The Supreme Court’s decision throws light on the Creek Freedmen, who were once black slaves of the Creek Nation. Once they were freed following the Civil War, the former slaves built Black Wall Street in Tulsa, Oklahoma
By Frederick H. Lowe
Thursday’s U.S. Supreme Court decision declaring 3 million acres of land Indian Territory in Oklahoma traces its history back to Andrew Jackson and the Indian Removal Act of 1830, which forcibly removed from their native lands in Alabama and Georgia so hundreds of thousands of acres could be given to white farmers.
The explusion is known as “The Trail of Tears,” which involved the relocation of estimated 100,000 Native Americans, forcing them to relocate from Alabama, Arkansas, Georgia, Illinois, Kentucky, Missouri, North Carolina, Oklahoma, and Tennessee. Historians estimated that as many as 15,000 men, women and children died on their way to the first Indian reservations. The Trail of Tears was more than 5,043 miles. The tribes driven off their land were Cherokee, Chickasaw, Muscogee (Creek), Seminole, Choctaw, mixed race people and African slaves.
The U.S. Supreme Court in a 5 to 4 decision in a case titled McGirt v. Oklahoma ruled that a large swath of land in Oklahoma, including Tulsa, remained part of the reservation even after Oklahoma became a state.
“Today we are asked whether the land these treaties promised remains an Indian reservation for purposes of federal criminal law. Because Congress has not said otherwise, we hold the government at its word,” Associate Justice Neil M. Gorsuch wrote in the majority opinion. Gorsuch was joined in his opinion by Associate Justices Sonia Sotomayor, Ruth Bader Ginsburg, Elena Kagan, and Stephen Beyer.
Chief Justice John Roberts, Associate Justices Clarence Thomas, Samuel Alito and Brett Kavanaugh voted against the ruling.
“On the far end of the Trail of Tears was a promise. Forced to leave their ancestral lands in Georgia and Alabama, the Creek Nation received assurances that their new land in the West would be secured forever,” Gorsuch wrote.
Following the ruling, the Muscogee (Creek) Nation issued the following statement.
“The Supreme Court today kept the United States’ sacred promise to the Muscogee (Creek) Nation of a protected reservation. Today’s decision will allow the Nation to honor our ancestors by maintaining our established sovereignty and territorial boundaries. We will continue to work with federal and state law enforcement agencies to ensure that public safety will be maintained throughout the territorial boundaries of the Muscogee (Creek) Nation.”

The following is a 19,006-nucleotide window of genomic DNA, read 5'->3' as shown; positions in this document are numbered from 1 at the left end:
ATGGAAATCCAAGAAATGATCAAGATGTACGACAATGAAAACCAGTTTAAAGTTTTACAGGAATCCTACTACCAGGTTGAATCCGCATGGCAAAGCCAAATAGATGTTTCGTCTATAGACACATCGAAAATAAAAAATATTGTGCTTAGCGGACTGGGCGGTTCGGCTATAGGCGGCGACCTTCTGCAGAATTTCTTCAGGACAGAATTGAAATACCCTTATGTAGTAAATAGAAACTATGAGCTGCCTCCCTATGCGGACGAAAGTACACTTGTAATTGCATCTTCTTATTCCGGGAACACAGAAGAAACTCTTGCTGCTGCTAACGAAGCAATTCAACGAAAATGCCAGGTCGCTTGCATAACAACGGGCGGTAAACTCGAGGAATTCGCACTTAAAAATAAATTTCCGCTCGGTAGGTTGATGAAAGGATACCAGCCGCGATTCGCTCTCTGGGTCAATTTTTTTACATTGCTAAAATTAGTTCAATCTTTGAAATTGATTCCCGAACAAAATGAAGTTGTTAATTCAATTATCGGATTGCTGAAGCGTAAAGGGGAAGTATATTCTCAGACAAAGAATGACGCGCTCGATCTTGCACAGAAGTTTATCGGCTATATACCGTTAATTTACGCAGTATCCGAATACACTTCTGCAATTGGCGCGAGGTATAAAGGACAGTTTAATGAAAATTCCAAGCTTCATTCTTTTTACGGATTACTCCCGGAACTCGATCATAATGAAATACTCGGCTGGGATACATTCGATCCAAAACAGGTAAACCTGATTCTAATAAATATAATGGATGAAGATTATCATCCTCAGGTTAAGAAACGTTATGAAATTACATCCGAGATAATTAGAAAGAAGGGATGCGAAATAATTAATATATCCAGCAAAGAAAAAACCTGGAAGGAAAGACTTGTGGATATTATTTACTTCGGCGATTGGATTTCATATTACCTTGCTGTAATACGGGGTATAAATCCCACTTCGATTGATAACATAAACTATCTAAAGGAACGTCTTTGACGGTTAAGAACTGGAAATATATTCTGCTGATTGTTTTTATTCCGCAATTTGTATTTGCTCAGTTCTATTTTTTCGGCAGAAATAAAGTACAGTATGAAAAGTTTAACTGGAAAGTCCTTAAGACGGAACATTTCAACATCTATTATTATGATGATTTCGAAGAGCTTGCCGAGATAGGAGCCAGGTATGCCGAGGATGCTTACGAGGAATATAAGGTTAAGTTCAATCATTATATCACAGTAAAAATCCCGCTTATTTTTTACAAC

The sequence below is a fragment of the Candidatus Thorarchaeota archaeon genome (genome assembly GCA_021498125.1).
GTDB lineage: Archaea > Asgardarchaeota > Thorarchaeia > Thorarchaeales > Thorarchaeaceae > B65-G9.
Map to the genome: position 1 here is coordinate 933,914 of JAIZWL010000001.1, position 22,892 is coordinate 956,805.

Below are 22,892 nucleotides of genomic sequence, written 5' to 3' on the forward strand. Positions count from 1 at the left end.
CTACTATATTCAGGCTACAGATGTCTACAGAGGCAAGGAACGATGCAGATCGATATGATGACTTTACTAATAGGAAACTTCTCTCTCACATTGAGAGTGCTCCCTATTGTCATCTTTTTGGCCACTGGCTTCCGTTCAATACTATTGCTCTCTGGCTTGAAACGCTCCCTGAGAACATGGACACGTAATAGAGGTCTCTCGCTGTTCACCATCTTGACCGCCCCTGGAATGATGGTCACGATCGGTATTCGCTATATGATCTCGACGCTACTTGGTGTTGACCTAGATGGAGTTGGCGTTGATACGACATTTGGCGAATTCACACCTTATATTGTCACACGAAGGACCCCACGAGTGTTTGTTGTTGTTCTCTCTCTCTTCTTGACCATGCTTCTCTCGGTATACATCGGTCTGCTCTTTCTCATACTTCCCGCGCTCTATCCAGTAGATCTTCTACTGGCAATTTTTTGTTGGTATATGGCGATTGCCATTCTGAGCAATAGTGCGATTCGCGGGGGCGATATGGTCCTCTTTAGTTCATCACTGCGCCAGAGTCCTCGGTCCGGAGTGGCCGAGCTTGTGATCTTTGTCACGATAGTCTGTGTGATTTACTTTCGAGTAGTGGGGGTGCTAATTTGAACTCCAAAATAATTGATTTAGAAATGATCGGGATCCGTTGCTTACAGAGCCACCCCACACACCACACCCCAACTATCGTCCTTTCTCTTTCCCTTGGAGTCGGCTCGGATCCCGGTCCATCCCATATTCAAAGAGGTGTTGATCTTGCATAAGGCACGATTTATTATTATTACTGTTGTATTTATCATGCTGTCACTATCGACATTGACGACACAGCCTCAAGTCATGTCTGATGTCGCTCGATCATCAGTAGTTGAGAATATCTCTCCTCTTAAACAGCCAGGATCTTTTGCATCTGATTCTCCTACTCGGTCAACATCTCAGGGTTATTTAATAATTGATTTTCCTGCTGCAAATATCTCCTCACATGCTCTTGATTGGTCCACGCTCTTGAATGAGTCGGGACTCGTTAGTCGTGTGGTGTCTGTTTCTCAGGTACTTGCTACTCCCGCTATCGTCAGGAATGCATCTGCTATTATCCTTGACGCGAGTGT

Muscogee (Creek) Nation is the fourth largest Indian Tribe in the country.
After the Civil War, the Creek Nation, whose members fought both for the Confederacy and the Union, freed black slaves under a new treaty in 1866 with the federal government.
The former slaves, now known as Creek Freedmen, settled in Tulsa , Oklahoma’s Greenwood District, where they established a significant concentration of black-owned businesses known as Black Wall Street. In one of the nation’s worst race massacres, whites destroyed Black Wall Street and murdered 300 of its residents burning their homes and businessness.
In 1979, Creek Freedmen were forced out of the tribe. Lawyers for Creek Freedmen filed a lawsuit to get them re-admitted to the tribe. In 2018, Creek Freedmen filed a lawsuit in Federal District Court against the Muscogee (Creek) Nation Principal Chief James Floyd, the United States Department of the Interior and Secretary Ryan Zinke. The lawsuit alleged that under Article 2 of the Creek Treaty of 1866 between the United States and Muscogee Creek Nation that Freedmen and their descents regardless of blood status shall enjoy all the rights of Native citizens. The lawsuit charged the Muscogee Creek Nation and its federal benefactors perpetuated race-based discrimination against the Creek Freedman.
In May 2019, a lawsuit from the descendants of black slaves who were once owned by members of the Muscogee Creek Nation and who are seeking citizenship in the tribe has been dismissed, with a federal judge ruling that they should go through the tribe’s own legal process first. U.S. District Judge Colleen Kollar-Kotelly in Washington, D.C., dismissed the Muscogee Creek freedmen descendants’ lawsuit this week seeking citizenship in the Creek Nation the Tulsa World reported.
The lawsuit charged that the Muscogee Creek Nation has spent the last four decades denying citizenship to the Creek Freedmen by rewriting its tribal constitution and citizenship regulations with the blessings of the U.S. Department of the Interior.
The titled case decided by the U.S. Supreme Court involved Jimey McGirt and Patrick Murphy. Murphy, a Creek Indian, had been convicted of murdering George Jacobs in rural Oklahoma. His lawyers argued the federal government could prosecute him, but federal law barred Murphy from being sentenced to death because he was an Indian.
McGirt, a Seminole Indian, was convicted in a state court of sex crimes against a child within the Creek nation. His lawyers argued that only federal authorities are entitled to prosecute him, not state officials.
Andrew Jackson forced Indians from their land before he was elected the nation’s seventh president from 1829 to 1837.
U.S. Congressman Davey Crocket of Tennessee vehemently opposed Andrew Jackson for forcing Indians off their lands. This was never mentioned once on Walt Disney’s television show.
Jackson, Mississippi, is named in honor of Andrew Jackson. Recently, the City of Jackson has either removed or plans to remove his statute, placing it in a less prominent location.